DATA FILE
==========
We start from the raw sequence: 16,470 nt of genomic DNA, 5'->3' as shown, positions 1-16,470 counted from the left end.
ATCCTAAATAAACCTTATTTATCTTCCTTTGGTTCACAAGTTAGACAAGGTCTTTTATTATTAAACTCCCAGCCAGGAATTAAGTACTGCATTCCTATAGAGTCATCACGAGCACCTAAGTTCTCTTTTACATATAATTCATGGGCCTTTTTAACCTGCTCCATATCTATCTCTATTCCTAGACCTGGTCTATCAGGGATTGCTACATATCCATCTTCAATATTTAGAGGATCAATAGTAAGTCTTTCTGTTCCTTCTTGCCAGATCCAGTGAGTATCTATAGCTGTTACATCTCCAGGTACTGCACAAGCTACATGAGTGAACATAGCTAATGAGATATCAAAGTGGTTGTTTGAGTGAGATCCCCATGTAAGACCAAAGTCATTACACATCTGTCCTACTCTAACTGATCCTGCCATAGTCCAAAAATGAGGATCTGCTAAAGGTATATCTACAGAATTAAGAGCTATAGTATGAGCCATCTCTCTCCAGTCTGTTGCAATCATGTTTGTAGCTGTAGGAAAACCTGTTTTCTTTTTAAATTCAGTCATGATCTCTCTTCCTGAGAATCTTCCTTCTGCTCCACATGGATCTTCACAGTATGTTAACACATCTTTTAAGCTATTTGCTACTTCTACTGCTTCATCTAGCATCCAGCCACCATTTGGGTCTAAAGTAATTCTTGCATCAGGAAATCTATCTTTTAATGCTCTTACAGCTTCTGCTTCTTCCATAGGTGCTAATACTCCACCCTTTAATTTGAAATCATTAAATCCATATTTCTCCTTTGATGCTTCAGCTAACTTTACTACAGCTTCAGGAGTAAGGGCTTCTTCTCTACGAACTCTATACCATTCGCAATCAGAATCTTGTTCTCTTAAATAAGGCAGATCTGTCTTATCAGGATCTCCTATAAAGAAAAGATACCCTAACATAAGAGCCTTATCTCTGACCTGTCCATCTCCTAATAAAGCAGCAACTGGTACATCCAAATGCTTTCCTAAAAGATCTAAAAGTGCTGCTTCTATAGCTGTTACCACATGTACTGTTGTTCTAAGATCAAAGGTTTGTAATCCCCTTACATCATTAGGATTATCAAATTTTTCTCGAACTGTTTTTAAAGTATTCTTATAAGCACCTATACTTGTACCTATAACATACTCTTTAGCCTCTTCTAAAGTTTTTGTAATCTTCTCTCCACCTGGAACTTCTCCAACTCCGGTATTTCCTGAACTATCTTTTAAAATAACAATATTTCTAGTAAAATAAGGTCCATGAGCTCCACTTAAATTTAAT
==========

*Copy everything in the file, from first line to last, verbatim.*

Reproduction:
We start from the raw sequence: 16,470 nt of genomic DNA, 5'->3' as shown, positions 1-16,470 counted from the left end.
ATCCTAAATAAACCTTATTTATCTTCCTTTGGTTCACAAGTTAGACAAGGTCTTTTATTATTAAACTCCCAGCCAGGAATTAAGTACTGCATTCCTATAGAGTCATCACGAGCACCTAAGTTCTCTTTTACATATAATTCATGGGCCTTTTTAACCTGCTCCATATCTATCTCTATTCCTAGACCTGGTCTATCAGGGATTGCTACATATCCATCTTCAATATTTAGAGGATCAATAGTAAGTCTTTCTGTTCCTTCTTGCCAGATCCAGTGAGTATCTATAGCTGTTACATCTCCAGGTACTGCACAAGCTACATGAGTGAACATAGCTAATGAGATATCAAAGTGGTTGTTTGAGTGAGATCCCCATGTAAGACCAAAGTCATTACACATCTGTCCTACTCTAACTGATCCTGCCATAGTCCAAAAATGAGGATCTGCTAAAGGTATATCTACAGAATTAAGAGCTATAGTATGAGCCATCTCTCTCCAGTCTGTTGCAATCATGTTTGTAGCTGTAGGAAAACCTGTTTTCTTTTTAAATTCAGTCATGATCTCTCTTCCTGAGAATCTTCCTTCTGCTCCACATGGATCTTCACAGTATGTTAACACATCTTTTAAGCTATTTGCTACTTCTACTGCTTCATCTAGCATCCAGCCACCATTTGGGTCTAAAGTAATTCTTGCATCAGGAAATCTATCTTTTAATGCTCTTACAGCTTCTGCTTCTTCCATAGGTGCTAATACTCCACCCTTTAATTTGAAATCATTAAATCCATATTTCTCCTTTGATGCTTCAGCTAACTTTACTACAGCTTCAGGAGTAAGGGCTTCTTCTCTACGAACTCTATACCATTCGCAATCAGAATCTTGTTCTCTTAAATAAGGCAGATCTGTCTTATCAGGATCTCCTATAAAGAAAAGATACCCTAACATAAGAGCCTTATCTCTGACCTGTCCATCTCCTAATAAAGCAGCAACTGGTACATCCAAATGCTTTCCTAAAAGATCTAAAAGTGCTGCTTCTATAGCTGTTACCACATGTACTGTTGTTCTAAGATCAAAGGTTTGTAATCCCCTTACATCATTAGGATTATCAAATTTTTCTCGAACTGTTTTTAAAGTATTCTTATAAGCACCTATACTTGTACCTATAACATACTCTTTAGCCTCTTCTAAAGTTTTTGTAATCTTCTCTCCACCTGGAACTTCTCCAACTCCGGTATTTCCTGAACTATCTTTTAAAATAACAATATTTCTAGTAAAATAAGGTCCATGAGCTCCACTTAAATTTAAT